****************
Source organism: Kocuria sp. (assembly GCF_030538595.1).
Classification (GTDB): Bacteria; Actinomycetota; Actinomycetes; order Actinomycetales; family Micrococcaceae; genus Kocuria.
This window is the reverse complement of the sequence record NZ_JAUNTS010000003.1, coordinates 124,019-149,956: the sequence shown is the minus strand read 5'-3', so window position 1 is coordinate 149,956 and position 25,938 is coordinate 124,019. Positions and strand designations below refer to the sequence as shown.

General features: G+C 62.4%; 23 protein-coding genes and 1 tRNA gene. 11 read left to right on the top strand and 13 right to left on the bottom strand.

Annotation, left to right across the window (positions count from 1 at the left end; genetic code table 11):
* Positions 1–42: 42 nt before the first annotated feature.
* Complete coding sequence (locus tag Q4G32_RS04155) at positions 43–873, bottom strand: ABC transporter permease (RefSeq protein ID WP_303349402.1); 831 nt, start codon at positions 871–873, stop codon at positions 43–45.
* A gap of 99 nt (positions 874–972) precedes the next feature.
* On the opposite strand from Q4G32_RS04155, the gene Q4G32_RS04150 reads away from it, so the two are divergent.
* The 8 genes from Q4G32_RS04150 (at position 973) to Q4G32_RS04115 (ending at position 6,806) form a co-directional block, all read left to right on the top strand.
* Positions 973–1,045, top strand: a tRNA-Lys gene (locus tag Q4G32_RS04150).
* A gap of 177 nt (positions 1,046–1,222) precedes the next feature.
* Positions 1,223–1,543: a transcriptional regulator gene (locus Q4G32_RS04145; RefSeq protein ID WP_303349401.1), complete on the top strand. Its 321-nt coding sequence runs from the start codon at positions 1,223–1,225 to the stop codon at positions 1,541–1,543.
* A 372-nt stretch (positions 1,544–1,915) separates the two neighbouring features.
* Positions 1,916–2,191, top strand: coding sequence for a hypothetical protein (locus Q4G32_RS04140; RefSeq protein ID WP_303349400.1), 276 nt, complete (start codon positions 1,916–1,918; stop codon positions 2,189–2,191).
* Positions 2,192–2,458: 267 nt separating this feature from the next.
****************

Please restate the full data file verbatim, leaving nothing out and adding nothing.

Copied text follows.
Source organism: Kocuria sp. (assembly GCF_030538595.1).
Classification (GTDB): Bacteria; Actinomycetota; Actinomycetes; order Actinomycetales; family Micrococcaceae; genus Kocuria.
This window is the reverse complement of the sequence record NZ_JAUNTS010000003.1, coordinates 124,019-149,956: the sequence shown is the minus strand read 5'-3', so window position 1 is coordinate 149,956 and position 25,938 is coordinate 124,019. Positions and strand designations below refer to the sequence as shown.

General features: G+C 62.4%; 23 protein-coding genes and 1 tRNA gene. 11 read left to right on the top strand and 13 right to left on the bottom strand.

Annotation, left to right across the window (positions count from 1 at the left end; genetic code table 11):
* Positions 1–42: 42 nt before the first annotated feature.
* Complete coding sequence (locus tag Q4G32_RS04155) at positions 43–873, bottom strand: ABC transporter permease (RefSeq protein ID WP_303349402.1); 831 nt, start codon at positions 871–873, stop codon at positions 43–45.
* A gap of 99 nt (positions 874–972) precedes the next feature.
* On the opposite strand from Q4G32_RS04155, the gene Q4G32_RS04150 reads away from it, so the two are divergent.
* The 8 genes from Q4G32_RS04150 (at position 973) to Q4G32_RS04115 (ending at position 6,806) form a co-directional block, all read left to right on the top strand.
* Positions 973–1,045, top strand: a tRNA-Lys gene (locus tag Q4G32_RS04150).
* A gap of 177 nt (positions 1,046–1,222) precedes the next feature.
* Positions 1,223–1,543: a transcriptional regulator gene (locus Q4G32_RS04145; RefSeq protein ID WP_303349401.1), complete on the top strand. Its 321-nt coding sequence runs from the start codon at positions 1,223–1,225 to the stop codon at positions 1,541–1,543.
* A 372-nt stretch (positions 1,544–1,915) separates the two neighbouring features.
* Positions 1,916–2,191, top strand: coding sequence for a hypothetical protein (locus Q4G32_RS04140; RefSeq protein ID WP_303349400.1), 276 nt, complete (start codon positions 1,916–1,918; stop codon positions 2,189–2,191).
* Positions 2,192–2,458: 267 nt separating this feature from the next.